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Home Buying 101

Home Buying 101

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Thursday, June 10, 2021/Categories: Bank News, Saving & Planning

As the pandemic winds down, people are beginning to be able to focus on their lives again, and for many, that means buying a home of their own. However, navigating the housing market can be a difficult and confusing undertaking to tackle on your own. Here are some basic steps to help guide you through the house-buying process.

Buying a home, like all other major purchases in life, requires you to take a good look at your finances and other personal circumstances to ensure that you’re financially prepared to buy a home. That’s why your very first priority should be preparing for and going through the preapproval process. Essentially, getting preapproved for a mortgage involves a potential lender sitting down with you, going over your finances, and coming up with a lending offer. The terms of this offer are dictated by the state of your finances, i.e. the higher your credit score the better the rate you can qualify for. Some factors you should keep in mind during this process are as follows:

Credit History

Working with a creditor to go over old credit reports and rectify any errors can save you a lot of headaches down the road. With these issues taken care of before you apply, you can confidently go into a meeting with a lender.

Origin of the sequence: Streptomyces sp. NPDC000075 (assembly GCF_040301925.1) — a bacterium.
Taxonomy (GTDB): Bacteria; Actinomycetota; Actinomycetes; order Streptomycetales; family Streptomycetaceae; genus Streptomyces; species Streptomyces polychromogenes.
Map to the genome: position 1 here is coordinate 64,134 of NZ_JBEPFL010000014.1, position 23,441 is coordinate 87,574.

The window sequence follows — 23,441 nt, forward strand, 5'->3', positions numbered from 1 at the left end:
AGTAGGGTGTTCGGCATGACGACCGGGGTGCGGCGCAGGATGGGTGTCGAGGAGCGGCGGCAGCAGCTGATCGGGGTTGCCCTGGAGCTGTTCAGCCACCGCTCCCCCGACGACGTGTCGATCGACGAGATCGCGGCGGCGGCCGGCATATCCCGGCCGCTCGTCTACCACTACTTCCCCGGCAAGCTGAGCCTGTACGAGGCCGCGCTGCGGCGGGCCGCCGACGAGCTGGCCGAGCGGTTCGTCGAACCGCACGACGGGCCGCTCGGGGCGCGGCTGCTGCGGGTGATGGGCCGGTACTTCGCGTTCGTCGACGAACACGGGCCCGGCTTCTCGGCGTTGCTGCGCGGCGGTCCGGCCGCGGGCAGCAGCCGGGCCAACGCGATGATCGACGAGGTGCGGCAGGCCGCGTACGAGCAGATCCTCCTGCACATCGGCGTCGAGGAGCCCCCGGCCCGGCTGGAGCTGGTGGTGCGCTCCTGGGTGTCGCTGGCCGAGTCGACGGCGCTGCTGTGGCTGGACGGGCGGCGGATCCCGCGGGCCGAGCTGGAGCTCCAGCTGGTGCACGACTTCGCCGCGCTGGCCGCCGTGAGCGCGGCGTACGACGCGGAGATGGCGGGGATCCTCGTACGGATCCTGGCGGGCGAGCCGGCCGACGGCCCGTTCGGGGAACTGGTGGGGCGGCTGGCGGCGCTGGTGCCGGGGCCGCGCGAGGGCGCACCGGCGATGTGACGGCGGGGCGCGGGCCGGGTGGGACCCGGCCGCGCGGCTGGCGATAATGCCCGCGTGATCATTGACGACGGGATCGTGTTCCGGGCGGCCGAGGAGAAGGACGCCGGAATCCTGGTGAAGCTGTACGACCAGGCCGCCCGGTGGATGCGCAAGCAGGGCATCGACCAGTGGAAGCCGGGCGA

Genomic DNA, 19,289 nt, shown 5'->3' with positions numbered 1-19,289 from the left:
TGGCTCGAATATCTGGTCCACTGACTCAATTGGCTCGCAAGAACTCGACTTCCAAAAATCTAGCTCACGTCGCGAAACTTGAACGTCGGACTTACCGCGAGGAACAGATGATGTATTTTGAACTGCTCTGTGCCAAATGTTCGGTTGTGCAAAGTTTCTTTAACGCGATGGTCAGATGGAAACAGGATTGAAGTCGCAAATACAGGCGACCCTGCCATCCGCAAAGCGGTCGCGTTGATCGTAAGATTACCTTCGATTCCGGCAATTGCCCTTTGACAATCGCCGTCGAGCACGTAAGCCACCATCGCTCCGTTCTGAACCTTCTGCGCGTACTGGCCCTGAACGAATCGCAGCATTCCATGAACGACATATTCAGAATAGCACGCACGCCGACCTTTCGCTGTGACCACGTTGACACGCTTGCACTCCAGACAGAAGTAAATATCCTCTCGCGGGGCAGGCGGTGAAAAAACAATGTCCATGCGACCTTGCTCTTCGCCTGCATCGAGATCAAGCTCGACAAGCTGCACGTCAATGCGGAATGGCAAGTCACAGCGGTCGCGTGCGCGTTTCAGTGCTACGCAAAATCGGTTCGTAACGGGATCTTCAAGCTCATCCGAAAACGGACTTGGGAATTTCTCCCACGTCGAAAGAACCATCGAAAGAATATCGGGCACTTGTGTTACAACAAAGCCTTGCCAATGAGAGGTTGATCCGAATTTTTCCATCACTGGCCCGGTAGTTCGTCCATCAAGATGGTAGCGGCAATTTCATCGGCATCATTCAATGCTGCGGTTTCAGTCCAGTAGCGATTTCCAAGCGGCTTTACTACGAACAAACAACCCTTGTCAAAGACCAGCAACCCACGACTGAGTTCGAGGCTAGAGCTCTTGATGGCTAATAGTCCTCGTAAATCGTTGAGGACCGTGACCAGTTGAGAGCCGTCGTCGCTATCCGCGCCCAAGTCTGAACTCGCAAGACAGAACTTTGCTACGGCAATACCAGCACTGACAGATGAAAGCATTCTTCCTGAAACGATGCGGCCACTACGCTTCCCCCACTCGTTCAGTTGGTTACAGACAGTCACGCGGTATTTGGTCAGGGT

Income, Finance, and Personal Information

You’ll need to have information like your Social Security Number, current address, bank and financial information, proof of income, and employment details for both you and your co-borrower, should you have one. Documents like your W-2 tax form and 1099s should be on hand to present to the lender. Most lenders look for two years of continuous employment, but there are always exceptions. Those who are self-employed applicants should be prepared to show two years of income on their tax-returns. Essentially, any money you have going into this purchase should have a clearly documented paper trail.

Credit Score

You should know where your credit stands before you reach out to a lender. Generally speaking, a score of around 620 is a good baseline. However, the higher the score, the better the rate you will qualify for. A score of 740 or higher will generally qualify you for the best mortgage rates.

Debt-to-Income Ratio

Your debt-to-income ratio, or DTI, is the amount of your monthly income that you put towards paying off debts, like credit cards, car payments, or paying off student loans. There are several free online calculators that you can use to help figure out your ratio. Generally speaking, most lenders prefer borrowers to have a DTI of 36% or below (including the mortgage), but this figure can be higher in some cases.

Contact More Than One Lender

In this process, it's important to compare and contrast the offers different lenders will give you to make sure you are getting the best rate and deal for your situation, potentially saving you thousands of dollars in the process. The Andover Lending Team is certainly a good place to start.

Once you’ve gone through the pre-approval process and have ensured that your finances are sound, you’re free and clear to hash out an offer with your real-estate agent, make said offer to the seller, and start the closing process on your new home. Having a good realtor by your side during this time can make all the difference in finding a good home that won’t break your bank, so it's important that you take your time and find somebody who’s a good fit for you.

While all of these steps may initially seem like a lot of work, it’s well worth the effort knowing that you could potentially save yourself hundreds on your mortgage payment.

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